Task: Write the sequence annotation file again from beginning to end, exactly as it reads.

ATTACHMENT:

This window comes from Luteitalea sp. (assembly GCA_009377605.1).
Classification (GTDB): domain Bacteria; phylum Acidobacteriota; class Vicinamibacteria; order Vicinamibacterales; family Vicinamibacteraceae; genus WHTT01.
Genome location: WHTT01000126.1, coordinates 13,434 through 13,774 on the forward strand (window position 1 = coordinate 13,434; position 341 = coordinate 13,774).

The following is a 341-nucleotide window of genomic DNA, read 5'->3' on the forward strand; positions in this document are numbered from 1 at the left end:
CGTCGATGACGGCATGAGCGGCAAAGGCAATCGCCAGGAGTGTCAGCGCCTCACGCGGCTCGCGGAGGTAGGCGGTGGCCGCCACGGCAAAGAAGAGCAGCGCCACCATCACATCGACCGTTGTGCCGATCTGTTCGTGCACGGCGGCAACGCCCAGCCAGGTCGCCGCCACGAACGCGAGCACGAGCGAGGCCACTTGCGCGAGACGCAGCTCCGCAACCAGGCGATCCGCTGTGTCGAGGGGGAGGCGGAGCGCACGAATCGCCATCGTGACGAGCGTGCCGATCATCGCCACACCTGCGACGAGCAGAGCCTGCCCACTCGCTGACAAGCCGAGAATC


This window comes from Luteitalea sp. (assembly GCA_009377605.1).
Classification (GTDB): domain Bacteria; phylum Acidobacteriota; class Vicinamibacteria; order Vicinamibacterales; family Vicinamibacteraceae; genus WHTT01.
Genome location: WHTT01000126.1, coordinates 13,434 through 13,774 on the forward strand (window position 1 = coordinate 13,434; position 341 = coordinate 13,774).

The following is a 341-nucleotide window of genomic DNA, read 5'->3' on the forward strand; positions in this document are numbered from 1 at the left end:
CGTCGATGACGGCATGAGCGGCAAAGGCAATCGCCAGGAGTGTCAGCGCCTCACGCGGCTCGCGGAGGTAGGCGGTGGCCGCCACGGCAAAGAAGAGCAGCGCCACCATCACATCGACCGTTGTGCCGATCTGTTCGTGCACGGCGGCAACGCCCAGCCAGGTCGCCGCCACGAACGCGAGCACGAGCGAGGCCACTTGCGCGAGACGCAGCTCCGCAACCAGGCGATCCGCTGTGTCGAGGGGGAGGCGGAGCGCACGAATCGCCATCGTGACGAGCGTGCCGATCATCGCCACACCTGCGACGAGCAGAGCCTGCCCACTCGCTGACAAGCCGAGAATC